Wah Eye Nuh See Heart Nuh Leap: Queer Marronage In The Jamaican Dancehall

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Date
2014-01-30
Authors
Moore, Carla
Keyword
Homophobia , African Retention , Performance , Jamaica , Performativity , Legal Geographies , Caribbean , Black Geographies , Blindspot , Queerness , Geo-psychic Blindspot , Performance as Personhood , Dancehall , Resistance Technologies , Queer Visibility , Blackness , Queerness as Praxes , Identity Politics , Modernity , Queerness of Blackness , Dancehall Geographies , Sexuality , Plantation Technologies , Colonial Debris , Queer Imperialism , Unvisibility , Colonialism
Abstract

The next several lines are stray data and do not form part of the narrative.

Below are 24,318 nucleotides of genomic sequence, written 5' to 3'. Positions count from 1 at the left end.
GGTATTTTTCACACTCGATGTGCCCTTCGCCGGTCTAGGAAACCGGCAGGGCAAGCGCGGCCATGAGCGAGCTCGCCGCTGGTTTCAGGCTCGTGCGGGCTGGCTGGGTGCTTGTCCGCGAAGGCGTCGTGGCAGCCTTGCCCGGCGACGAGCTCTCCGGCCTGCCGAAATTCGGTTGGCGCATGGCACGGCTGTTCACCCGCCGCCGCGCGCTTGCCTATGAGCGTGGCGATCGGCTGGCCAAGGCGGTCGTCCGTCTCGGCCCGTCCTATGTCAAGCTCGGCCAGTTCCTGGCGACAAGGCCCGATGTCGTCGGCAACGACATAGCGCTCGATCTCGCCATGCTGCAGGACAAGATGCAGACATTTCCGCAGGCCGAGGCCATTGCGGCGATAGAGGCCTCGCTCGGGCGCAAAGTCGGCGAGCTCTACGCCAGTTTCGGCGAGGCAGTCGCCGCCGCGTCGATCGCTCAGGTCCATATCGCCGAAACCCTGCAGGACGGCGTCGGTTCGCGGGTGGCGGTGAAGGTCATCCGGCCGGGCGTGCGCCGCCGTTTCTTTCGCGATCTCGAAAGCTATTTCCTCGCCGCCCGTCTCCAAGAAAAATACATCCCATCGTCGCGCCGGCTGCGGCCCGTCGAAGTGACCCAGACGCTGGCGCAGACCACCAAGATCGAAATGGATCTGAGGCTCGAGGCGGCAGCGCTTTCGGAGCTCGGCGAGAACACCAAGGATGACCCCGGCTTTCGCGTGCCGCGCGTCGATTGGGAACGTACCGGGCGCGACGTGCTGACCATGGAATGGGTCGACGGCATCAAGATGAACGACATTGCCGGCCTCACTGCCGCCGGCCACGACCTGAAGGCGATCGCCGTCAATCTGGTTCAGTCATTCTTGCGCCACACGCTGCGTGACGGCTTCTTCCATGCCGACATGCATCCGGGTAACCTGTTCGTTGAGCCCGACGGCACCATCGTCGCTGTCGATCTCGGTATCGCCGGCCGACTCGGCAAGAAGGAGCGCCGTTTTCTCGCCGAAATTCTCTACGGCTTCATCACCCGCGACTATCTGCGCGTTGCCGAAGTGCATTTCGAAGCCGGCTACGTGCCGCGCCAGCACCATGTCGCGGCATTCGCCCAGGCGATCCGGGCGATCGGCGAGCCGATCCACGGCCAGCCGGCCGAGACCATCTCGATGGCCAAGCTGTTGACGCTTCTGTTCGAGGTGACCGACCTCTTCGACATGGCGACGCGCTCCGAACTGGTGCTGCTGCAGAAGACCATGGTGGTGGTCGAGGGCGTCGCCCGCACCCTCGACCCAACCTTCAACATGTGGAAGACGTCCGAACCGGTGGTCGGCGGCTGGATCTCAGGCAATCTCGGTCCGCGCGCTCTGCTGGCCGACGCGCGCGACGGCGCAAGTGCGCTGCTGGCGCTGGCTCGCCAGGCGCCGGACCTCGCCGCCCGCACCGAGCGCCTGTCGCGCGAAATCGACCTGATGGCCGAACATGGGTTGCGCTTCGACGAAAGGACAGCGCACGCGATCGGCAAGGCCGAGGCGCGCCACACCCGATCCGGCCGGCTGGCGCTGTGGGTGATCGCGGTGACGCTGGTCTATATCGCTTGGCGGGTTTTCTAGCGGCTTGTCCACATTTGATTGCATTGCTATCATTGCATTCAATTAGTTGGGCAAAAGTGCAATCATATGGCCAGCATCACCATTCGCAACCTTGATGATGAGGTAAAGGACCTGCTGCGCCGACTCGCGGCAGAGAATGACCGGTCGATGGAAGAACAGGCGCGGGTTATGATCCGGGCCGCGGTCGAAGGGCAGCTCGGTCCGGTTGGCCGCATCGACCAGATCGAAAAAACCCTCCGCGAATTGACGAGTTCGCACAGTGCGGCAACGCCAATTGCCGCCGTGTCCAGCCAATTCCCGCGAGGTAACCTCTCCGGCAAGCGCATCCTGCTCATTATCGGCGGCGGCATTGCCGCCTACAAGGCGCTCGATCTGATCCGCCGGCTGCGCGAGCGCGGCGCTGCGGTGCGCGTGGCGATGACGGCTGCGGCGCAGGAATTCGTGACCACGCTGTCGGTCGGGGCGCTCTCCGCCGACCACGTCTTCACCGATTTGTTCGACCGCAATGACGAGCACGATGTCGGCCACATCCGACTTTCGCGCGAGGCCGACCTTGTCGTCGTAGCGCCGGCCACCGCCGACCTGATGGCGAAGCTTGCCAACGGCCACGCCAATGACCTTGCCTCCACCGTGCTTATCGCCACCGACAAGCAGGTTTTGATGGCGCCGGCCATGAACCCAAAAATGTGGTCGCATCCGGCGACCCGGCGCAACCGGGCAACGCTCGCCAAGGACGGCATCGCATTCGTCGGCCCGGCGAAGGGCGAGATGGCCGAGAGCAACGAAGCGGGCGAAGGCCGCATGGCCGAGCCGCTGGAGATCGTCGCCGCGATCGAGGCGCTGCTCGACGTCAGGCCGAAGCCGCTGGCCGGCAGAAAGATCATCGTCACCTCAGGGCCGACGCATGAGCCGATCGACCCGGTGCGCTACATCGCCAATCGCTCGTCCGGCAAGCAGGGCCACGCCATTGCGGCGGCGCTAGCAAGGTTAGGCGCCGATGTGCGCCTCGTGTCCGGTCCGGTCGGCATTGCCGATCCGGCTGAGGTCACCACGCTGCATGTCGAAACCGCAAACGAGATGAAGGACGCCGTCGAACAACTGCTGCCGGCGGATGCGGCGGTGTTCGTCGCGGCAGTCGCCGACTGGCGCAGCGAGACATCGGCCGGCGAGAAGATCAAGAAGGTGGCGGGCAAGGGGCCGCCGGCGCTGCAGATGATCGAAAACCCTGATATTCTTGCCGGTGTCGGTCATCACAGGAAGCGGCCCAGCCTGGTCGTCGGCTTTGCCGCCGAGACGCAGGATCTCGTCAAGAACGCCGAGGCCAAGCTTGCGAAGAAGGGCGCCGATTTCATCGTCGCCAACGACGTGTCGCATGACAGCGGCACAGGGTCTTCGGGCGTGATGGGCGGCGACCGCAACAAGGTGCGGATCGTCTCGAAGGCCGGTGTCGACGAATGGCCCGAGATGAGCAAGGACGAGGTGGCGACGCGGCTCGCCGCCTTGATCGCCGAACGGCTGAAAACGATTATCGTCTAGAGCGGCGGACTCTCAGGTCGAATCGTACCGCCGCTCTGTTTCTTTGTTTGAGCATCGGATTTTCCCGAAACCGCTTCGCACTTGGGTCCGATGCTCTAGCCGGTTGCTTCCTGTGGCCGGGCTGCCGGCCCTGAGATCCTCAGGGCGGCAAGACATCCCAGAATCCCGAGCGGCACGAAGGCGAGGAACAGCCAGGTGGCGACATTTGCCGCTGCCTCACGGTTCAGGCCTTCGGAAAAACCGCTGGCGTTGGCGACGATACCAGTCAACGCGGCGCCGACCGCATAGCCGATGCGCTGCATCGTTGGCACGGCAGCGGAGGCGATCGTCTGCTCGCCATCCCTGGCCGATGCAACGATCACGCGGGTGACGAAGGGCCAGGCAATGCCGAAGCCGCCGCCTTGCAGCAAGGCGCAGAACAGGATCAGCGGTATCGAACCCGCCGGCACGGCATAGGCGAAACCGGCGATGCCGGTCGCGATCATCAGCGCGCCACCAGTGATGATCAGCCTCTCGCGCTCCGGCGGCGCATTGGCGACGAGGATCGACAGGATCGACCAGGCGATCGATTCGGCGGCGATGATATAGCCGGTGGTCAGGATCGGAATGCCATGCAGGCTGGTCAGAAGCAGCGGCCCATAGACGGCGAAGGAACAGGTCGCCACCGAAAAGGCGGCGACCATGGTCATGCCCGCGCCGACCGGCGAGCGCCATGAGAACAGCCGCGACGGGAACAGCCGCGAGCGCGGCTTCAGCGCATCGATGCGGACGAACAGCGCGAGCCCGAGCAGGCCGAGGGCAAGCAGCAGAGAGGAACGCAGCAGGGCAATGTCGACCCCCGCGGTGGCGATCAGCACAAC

This thesis explores the interweaving of colonial and post-colonial British and Jamaican Laws and the interpretive legalities of sexuality, compulsory heterosexuality, and queerness. The research project begins by exploring the ways in which the gendered colonial law produces black sexualities as excessive and in need of discipline while also noticing how Caribbean peoples negotiate and subvert these legalities. The work then turns to dancehall and its enmeshment with landscape (which reflects theatre-in-the round and African spiritual ceremonies), psycho scape (which retains African uses of marronage and pageantry as personhood), and musicscape (which deploys homophobia to demand heterosexuality), in order to tease out the complexities of Caribbean sexualities and queer practices. I couple these legal narratives and geographies with interviews and ethnographic data and draw attention to the ways in which queer men inhabit the dancehall. I argue that queer men participate in a dancehall culture—one that is perceived as heterosexual and homophobic—undetected because of the over-arching (cultural and aesthetic) queerness of the space coupled with the de facto heterosexuality afforded all who ‘brave’ dancehall’s homophobia. Queer dancehall participants report that inhabiting this space involves the tactical deployment of (often non-sexual) heterosexual signifiers as well as queering the dancehall aesthetic by moving from margin to centre. In so doing, I argue, queer dancehall queers transition from unvisible (never seen but always invoked) to invisible (blending into the queered space) while also moving across and through, as well as calling into question, North American gay culture, queer liberalism, and identity politics.
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